Divorced couple going through parenting plan

What is the Best Interest of the Child Standard?

It is often the case that divorcing parents cannot reach an agreement as to how parenting responsibilities and parenting time will be divided. After all, when it comes to the kids, emotions can run even higher than they are when addressing other aspects of divorce. Because of the impasse that parents often come to in developing a parenting plan, the court will often have to step in to resolve the matter for them. Should the court need to intervene in resolving this issue, the best interest of the child standard will guide the determination as to what plan regarding child custody best suits the circumstances.

What is the Best Interest of the Child Standard?

If parents are not in agreement regarding child custody disputes, the court steps in to resolve the dispute using the best interest of the child standard. Florida Statute 61.13(3) provides that, when a court is tasked with establishing or modifying parenting responsibilities, then the best interest of the child “shall be the primary consideration. Furthermore, the statute lists 20 factors that can be used to help the court determine what arrangement is, in fact, the best interest of the child. These factors look to the ability of each parent to fulfill parenting responsibilities and provide for the health and safety of the child as well as the ability to meet the emotional and developmental needs of the child, among other things.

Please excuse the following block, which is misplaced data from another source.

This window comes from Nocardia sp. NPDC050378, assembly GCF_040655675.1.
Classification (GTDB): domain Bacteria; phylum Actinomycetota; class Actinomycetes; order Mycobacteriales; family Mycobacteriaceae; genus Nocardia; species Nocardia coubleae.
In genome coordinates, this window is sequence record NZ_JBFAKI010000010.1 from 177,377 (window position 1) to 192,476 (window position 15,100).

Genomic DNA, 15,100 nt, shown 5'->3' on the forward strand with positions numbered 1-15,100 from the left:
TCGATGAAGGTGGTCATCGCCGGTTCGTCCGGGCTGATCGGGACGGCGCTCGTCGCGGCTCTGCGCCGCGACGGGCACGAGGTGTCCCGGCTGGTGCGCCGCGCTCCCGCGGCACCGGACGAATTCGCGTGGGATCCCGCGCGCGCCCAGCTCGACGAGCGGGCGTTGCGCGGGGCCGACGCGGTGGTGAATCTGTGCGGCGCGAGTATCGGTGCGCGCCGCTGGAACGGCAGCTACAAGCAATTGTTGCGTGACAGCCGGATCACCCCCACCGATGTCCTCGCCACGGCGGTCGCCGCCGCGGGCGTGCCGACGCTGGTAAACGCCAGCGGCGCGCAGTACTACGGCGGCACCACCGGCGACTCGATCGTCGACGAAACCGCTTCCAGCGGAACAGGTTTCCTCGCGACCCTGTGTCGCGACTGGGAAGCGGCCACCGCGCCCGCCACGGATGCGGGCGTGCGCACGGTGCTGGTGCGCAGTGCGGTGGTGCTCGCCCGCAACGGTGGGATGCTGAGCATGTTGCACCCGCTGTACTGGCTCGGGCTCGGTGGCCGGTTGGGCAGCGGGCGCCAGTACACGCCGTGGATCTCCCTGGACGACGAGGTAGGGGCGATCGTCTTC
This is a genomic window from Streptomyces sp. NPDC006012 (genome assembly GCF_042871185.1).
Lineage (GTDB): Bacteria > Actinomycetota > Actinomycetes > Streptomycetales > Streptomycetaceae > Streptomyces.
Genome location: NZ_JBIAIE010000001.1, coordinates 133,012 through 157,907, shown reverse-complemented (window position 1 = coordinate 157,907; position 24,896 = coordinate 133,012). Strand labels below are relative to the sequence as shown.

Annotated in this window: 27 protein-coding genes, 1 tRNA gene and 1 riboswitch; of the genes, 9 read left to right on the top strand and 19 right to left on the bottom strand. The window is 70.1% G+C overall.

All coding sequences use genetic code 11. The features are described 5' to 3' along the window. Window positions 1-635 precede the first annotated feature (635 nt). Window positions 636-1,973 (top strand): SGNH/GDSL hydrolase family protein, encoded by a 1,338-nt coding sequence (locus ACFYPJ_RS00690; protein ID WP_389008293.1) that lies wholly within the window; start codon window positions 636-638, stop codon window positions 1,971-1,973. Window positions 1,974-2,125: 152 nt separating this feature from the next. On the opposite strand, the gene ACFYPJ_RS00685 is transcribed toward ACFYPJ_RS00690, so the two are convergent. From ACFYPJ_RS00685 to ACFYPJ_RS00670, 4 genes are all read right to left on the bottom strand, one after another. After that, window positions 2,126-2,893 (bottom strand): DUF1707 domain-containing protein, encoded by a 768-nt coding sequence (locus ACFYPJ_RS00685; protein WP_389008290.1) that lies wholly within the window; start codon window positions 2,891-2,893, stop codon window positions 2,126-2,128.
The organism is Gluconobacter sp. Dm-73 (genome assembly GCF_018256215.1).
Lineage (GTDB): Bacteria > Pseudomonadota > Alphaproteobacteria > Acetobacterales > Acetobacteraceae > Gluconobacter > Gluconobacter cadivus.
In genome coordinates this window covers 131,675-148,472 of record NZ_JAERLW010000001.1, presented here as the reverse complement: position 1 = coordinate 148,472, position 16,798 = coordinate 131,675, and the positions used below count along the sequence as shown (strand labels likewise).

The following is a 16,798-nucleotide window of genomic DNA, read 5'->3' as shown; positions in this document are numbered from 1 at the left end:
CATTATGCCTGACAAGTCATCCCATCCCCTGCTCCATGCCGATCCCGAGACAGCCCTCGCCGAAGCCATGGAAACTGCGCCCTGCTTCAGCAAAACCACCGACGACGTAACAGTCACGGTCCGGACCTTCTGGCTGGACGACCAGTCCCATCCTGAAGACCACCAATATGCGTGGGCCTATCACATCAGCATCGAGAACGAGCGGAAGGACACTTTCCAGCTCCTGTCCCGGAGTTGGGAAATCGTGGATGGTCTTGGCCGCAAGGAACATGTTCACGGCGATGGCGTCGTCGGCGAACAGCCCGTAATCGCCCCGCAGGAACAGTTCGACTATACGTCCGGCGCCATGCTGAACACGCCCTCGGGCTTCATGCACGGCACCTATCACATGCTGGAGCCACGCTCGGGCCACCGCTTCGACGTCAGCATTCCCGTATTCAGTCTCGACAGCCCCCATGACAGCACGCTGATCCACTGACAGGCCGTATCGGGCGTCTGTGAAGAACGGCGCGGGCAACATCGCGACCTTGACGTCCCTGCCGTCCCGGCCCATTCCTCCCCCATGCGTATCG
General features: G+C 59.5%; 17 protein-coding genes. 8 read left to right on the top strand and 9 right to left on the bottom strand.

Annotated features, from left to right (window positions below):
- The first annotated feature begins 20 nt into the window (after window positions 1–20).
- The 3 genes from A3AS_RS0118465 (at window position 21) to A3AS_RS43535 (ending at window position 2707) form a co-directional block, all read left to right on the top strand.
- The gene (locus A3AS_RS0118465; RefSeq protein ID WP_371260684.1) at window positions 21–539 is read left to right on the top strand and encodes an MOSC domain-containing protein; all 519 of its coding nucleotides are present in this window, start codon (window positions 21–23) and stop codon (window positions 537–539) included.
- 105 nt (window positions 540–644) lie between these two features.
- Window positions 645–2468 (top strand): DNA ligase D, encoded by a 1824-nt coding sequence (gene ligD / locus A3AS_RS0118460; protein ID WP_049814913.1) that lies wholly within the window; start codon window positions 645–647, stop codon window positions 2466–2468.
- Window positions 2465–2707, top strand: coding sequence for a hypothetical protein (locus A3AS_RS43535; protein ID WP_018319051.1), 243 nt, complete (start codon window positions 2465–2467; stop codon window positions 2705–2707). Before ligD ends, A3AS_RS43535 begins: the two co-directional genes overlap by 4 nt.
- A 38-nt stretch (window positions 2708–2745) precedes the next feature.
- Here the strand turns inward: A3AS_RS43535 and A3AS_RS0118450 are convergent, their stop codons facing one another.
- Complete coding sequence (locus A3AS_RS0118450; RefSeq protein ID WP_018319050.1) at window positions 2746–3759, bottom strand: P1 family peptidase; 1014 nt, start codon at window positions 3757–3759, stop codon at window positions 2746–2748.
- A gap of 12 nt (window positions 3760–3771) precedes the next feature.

The 20 factors listed in Florida Statute 61.13(3) include:

  • The demonstrated ability of each parent to honor the parenting time schedule and maintain a solid parent-child relationship
  • The projected division of the parenting responsibilities
  • The demonstrated ability of each parent to meet the needs of the child
  • How long the child has lived in a stable environment
  • Geographic considerations such as where each parent lives, where the child attends school, etc.
  • The established home, school, and community of the child
  • The moral fitness of each parent
  • The mental and physical fitness of each parent
  • The preference of the child (depending on the age and maturity of the child)
  • The ability of each parent to remain informed and involved in the child’s life (including knowledge of the children’s friends, preferences, and daily activities)
  • The ability and inclination of each parent to provide a consistent routine
  • The ability and inclination of each parent to effectively communicate with each other
  • Any evidence as to a history of domestic violence, sexual violence, child abuse, child abandonment, or child neglect.
  • Any evidence of either parent knowingly providing the court with false information
  • The contribution of each parent to performing parenting tasks
  • The ability and inclination of each parent to become and remain involved in the child’s school activities as well as extracurricular activities
  • The ability and inclination of each parent to maintain a substance-free environment for the child
  • The ability of each parent to shield the child from ongoing litigation
  • The ability and inclination of each parent to meet the developmental needs of the child
  • Any other factors that the court finds relevant to the parenting plan

Florida Family Law Attorneys

Are you and your co-parent struggling to agree on a parenting plan? At Bernal-Mora & Nickolaou we are here to help. Should the matter require court intervention, we will be your strongest advocate in demonstrating to the court what should be considered in developing a parenting plan. Contact us today.